MR shows promise for predicting neurological outcomes in cardiac arrest survivors

por Lauren Dubinsky, Senior Reporter | October 19, 2017
Alzheimers/Neurology Cardiology fMRI MRI
fMR activation
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Advanced MR imaging techniques can help predict neurological outcomes for survivors of cardiac arrest.

A study recently published in Radiology explains that although current methods are limited, MR imaging can offer more accurate information on long-term recovery potential.

"MR provides high spatial resolution, is multi-parametric, and it lends itself to quantitative analysis," Dr. Robert D. Stevens, lead author and professor at Johns Hopkins University School of Medicine, told HCB News. "The spatial resolution of MR is higher than any other imaging modality."
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In 2016, there were 559,000 cases of cardiac arrest in the U.S., according to the American Heart Association. Many of the patients who survive are left with severe neurological disabilities that they may or may not recover from.

For the study, Stevens and his team performed diffusion tensor imaging and fMRI exams on 46 patients who were in a coma after suffering cardiac arrest. The exams were conducted within two weeks of the episodes.

They specifically focused on neural connections in the brain such as the default mode network, which is active when a person is not engaged in a task, and a collection of brain regions that select the stimuli that deserve our attention called the salience network.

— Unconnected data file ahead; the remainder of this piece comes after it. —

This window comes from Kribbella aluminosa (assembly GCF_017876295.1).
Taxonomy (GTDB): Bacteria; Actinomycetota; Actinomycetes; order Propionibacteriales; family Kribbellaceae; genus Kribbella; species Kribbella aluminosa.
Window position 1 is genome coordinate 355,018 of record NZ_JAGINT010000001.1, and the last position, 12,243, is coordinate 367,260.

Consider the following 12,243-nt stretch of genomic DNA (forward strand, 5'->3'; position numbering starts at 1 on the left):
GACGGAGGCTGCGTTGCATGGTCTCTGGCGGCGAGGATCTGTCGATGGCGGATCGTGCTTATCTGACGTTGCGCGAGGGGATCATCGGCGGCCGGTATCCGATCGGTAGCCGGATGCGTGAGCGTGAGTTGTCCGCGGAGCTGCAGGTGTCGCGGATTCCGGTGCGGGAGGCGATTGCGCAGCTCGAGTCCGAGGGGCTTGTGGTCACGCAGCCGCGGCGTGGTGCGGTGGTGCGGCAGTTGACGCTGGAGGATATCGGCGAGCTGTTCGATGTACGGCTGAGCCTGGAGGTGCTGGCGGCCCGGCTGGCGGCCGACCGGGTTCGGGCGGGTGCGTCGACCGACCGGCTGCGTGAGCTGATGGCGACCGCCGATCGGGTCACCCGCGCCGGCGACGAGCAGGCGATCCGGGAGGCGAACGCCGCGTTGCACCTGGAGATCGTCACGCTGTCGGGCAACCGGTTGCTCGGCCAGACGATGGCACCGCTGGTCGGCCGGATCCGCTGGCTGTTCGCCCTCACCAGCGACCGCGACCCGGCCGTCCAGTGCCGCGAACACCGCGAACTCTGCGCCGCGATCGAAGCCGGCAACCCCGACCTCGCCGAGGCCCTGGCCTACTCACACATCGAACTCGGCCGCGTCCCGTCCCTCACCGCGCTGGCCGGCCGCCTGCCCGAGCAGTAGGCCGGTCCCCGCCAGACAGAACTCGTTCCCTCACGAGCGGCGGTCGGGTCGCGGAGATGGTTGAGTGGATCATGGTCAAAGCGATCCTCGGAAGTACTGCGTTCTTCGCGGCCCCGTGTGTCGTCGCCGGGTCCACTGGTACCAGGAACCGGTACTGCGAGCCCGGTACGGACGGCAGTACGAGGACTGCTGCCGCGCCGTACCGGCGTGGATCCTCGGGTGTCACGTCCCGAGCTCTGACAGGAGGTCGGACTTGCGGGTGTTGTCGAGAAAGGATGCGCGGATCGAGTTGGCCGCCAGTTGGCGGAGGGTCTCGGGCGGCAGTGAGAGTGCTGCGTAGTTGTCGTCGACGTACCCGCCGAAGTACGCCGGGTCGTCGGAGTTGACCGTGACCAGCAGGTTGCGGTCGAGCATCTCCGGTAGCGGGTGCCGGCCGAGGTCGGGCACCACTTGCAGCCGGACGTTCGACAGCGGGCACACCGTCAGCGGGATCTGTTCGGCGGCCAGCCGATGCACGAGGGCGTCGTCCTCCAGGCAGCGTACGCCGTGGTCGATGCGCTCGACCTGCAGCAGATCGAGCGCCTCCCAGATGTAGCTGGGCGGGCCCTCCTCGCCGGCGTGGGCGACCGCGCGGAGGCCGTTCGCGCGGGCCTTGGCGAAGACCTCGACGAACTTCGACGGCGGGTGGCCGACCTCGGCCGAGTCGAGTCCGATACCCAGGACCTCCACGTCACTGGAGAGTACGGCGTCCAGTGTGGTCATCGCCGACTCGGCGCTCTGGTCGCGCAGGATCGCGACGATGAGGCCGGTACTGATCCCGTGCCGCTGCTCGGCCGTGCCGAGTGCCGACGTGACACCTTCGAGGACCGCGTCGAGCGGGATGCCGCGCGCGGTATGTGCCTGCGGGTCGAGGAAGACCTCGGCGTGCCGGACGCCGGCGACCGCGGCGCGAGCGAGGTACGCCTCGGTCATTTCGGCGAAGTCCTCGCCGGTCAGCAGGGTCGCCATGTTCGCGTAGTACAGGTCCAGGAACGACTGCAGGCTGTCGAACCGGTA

A year after the cardiac arrest episodes, the team evaluated the patients using the Cerebral Performance Category Scale and found that 11 patients experienced neurological improvements. Functional connectivity was stronger in patients who reached higher levels of independence after one year compared to those who remained significantly dependent.

The team concluded that changes in functional connectivity between brain networks are more accurate predictors of outcomes than structural measures. They also believe that fMRI will be able to help scientists develop therapies and track response to treatment.

The current tools for predicting outcomes include features of the neurological examination, neurophysiology (electroencephalogram, somatosensory-evoked potentials), neuroimaging (CT, MR), and serum biomarkers (for example, neuron-specific enolase).

"Following the introduction of temperature management for patients who suffered cardiac arrest-related anoxic brain injury, it rapidly became apparent that simple prognostic approaches were inaccurate and could lead to misalignment of resources and outcomes," said Stevens.

The researchers don’t expect this MR imaging method to become the standard for predicting long-term neurological outcomes, but they do believe it can give clinicians more confidence when communicating with the families of cardiac arrest patients.

Stevens added that guidelines from multiple societies such as AHA, AAN and ESICM, call for a stepwise algorithm that integrates more than one of the different modalities.

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